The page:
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  • Jefferson Adams

    Casey Wilson Blamed Herself for Son's Celiac Diagnosis: 'It Was My Fault'

    Jefferson Adams

    Reviewed and edited by a celiac disease expert.

      Actress Casey Wilson shares her struggles with her son's celiac diagnosis.

    Caption: Image: CC BY-ND 4.0--Alex Thomson

    Celiac.com 12/10/2019 - Any mother of children with celiac disease can likely empathize with actress Casey Wilson. The Mrs. Fletcher star confesses that she was at wit's end when testing confirmed that her son, Max had celiac disease — a genetic, auto-immune condition triggered by gluten consumption.

    At first, she said, she was convinced the sky was falling, that the situation was "absolutely dire and it was my fault, that what needed fixing was me."

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    While Wilson was happy to finally have an answer, the star also emphasized how the experience made her reflect on the ways she viewed herself as a mother.

    With time, and some support from husband, David Caspe, Wilson began to calm down and get a handle on her feelings, and a perspective on the situation. 

    “It was a shock, followed by unimaginable relief," she said. "We finally had a diagnosis, and in the grand scheme of things it was a very manageable one,” the actress shared of learning her son’s condition. “We felt lucky it was not something worse.”

    As is not unprecedented, Max got tested, and thus diagnosed, by accident. It was only after suffering a broken leg, and a later seizure that doctors ordered a battery of blood tests, including a screen for celiac antibodies, which revealed the celiac disease.

    For all his early challenges, after six months on a gluten-free diet, Max saw major improvements in behavior and mood.

    “In six months, almost to the day, his truer self emerged...he is now an outwardly thriving, happy 4-year-old who is exploding with creativity and bursting with life,” she proudly shared.

    Like so many moms, Wilson came to learn that  “It wasn’t about me! It wasn’t about my failure as a mother. And that’s something I have had to reckon with,” she explained. “Why was I so hard on myself? Why are we mothers all so hard on ourselves? With each passing day as his health improves, so too does my mental health.”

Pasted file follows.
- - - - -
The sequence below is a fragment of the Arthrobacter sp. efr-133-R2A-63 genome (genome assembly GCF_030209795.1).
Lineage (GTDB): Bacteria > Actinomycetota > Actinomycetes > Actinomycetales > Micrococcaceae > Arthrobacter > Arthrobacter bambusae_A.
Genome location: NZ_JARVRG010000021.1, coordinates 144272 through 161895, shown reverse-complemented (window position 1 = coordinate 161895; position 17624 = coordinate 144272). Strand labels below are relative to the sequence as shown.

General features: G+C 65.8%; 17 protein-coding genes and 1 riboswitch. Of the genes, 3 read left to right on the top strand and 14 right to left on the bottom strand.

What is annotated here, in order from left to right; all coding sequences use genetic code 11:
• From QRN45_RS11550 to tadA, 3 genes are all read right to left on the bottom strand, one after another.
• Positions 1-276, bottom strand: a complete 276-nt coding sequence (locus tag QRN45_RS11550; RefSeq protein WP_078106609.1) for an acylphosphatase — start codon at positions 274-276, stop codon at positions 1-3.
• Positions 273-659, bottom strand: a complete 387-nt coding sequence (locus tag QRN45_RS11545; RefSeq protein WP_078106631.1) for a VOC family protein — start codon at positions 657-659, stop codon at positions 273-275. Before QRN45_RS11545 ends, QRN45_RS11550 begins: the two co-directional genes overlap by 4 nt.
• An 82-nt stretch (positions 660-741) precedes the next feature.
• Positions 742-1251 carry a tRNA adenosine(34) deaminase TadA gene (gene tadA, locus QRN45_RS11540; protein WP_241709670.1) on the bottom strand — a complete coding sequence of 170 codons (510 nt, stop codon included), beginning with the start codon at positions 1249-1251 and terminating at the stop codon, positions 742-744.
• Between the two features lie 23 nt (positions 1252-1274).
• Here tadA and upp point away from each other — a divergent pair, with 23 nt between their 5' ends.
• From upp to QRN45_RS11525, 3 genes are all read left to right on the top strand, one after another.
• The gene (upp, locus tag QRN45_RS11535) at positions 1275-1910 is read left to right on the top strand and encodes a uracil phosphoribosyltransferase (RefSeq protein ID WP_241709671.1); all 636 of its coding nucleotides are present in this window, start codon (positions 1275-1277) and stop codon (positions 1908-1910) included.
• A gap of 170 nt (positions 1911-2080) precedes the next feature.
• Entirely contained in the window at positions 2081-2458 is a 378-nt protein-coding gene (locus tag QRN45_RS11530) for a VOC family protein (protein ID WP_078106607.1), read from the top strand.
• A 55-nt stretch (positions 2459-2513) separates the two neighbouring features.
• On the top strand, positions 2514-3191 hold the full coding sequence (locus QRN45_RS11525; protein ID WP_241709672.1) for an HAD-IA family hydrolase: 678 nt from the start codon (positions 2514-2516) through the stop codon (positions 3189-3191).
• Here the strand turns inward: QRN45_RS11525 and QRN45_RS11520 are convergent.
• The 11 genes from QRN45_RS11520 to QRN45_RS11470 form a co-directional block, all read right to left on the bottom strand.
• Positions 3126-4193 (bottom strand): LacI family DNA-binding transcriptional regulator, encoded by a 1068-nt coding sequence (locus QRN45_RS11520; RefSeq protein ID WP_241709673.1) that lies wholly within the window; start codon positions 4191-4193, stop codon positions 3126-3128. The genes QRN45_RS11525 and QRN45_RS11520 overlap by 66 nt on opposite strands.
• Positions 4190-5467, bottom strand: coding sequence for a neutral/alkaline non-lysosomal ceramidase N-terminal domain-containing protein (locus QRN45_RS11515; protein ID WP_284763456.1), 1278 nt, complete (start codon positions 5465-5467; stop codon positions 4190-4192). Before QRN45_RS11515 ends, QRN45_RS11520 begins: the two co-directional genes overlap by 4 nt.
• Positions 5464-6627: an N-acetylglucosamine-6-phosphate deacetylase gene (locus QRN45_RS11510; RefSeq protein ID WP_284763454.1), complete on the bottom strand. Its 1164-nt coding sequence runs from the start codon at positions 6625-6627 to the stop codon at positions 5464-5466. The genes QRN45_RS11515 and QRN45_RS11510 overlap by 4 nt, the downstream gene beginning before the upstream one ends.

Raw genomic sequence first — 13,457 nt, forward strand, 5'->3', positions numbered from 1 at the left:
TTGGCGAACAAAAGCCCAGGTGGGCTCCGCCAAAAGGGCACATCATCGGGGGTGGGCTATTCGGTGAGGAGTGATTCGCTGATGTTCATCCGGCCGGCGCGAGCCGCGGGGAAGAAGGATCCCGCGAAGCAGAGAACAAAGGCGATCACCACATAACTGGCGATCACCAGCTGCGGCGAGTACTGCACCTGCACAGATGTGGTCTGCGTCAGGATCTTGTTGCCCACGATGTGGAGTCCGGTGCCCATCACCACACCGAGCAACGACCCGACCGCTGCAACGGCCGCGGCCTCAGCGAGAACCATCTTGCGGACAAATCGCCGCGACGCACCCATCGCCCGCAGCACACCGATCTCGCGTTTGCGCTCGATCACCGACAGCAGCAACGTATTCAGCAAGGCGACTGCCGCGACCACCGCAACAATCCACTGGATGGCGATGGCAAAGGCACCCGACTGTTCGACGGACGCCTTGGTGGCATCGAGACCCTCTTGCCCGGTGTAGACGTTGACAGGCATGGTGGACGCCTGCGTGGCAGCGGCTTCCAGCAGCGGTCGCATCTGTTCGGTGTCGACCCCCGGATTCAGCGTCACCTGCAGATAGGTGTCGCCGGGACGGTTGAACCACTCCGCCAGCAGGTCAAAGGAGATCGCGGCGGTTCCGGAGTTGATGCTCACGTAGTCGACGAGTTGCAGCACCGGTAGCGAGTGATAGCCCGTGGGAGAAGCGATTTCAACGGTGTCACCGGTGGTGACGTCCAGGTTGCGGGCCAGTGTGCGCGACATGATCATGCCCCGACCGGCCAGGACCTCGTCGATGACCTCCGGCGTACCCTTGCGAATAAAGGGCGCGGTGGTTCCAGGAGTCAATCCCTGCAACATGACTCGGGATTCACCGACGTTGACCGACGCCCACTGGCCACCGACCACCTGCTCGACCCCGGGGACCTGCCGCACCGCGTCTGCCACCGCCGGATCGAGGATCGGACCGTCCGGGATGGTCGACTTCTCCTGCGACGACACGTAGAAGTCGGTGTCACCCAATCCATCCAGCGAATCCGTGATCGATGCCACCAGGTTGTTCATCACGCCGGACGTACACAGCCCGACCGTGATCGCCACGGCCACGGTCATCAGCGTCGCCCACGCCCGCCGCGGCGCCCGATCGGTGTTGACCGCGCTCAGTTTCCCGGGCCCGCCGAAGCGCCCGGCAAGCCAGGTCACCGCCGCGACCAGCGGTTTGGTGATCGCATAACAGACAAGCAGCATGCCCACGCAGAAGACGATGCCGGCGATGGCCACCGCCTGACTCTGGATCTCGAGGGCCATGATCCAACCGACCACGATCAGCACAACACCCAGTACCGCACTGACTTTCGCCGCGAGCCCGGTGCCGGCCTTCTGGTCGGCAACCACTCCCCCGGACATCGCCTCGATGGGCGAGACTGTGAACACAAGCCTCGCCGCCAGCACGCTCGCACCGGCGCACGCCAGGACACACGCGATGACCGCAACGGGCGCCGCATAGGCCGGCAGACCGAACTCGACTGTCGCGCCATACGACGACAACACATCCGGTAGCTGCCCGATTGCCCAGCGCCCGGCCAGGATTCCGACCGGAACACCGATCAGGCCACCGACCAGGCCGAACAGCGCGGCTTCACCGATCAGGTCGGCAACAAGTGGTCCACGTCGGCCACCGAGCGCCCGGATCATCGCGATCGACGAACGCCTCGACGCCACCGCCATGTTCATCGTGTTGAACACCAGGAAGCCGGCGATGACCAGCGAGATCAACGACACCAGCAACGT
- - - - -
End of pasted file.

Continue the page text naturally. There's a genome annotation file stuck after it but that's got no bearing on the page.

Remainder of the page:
For any parent, having children become sick, or get diagnosed with an auto-immune condition like celiac disease, can be a serious blow, and offer strong invitations toward guilt, and self-blame. Casey Wilson's experience shows a very human aspect of the very human struggle to deal with such a reality.  

    Hopefully, her story will help others struggling with similar scenarios. We wish her the best.

    Do you have a story of struggling through a child's diagnosis with celiac disease? Share your story in our comments section below.

    Read more at: people.com

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  • About Me

    Jefferson Adams is Celiac.com's senior writer and Digital Content Director. He earned his B.A. and M.F.A. at Arizona State University, and has authored more than 2,500 articles on celiac disease. His coursework includes studies in science, scientific methodology, biology, anatomy, medicine, logic, and advanced research. He previously served as SF Health News Examiner for Examiner.com, and devised health and medical content for Sharecare.com. Jefferson has spoken about celiac disease to the media, including an appearance on the KQED radio show Forum, and is the editor of the book "Cereal Killers" by Scott Adams and Ron Hoggan, Ed.D.

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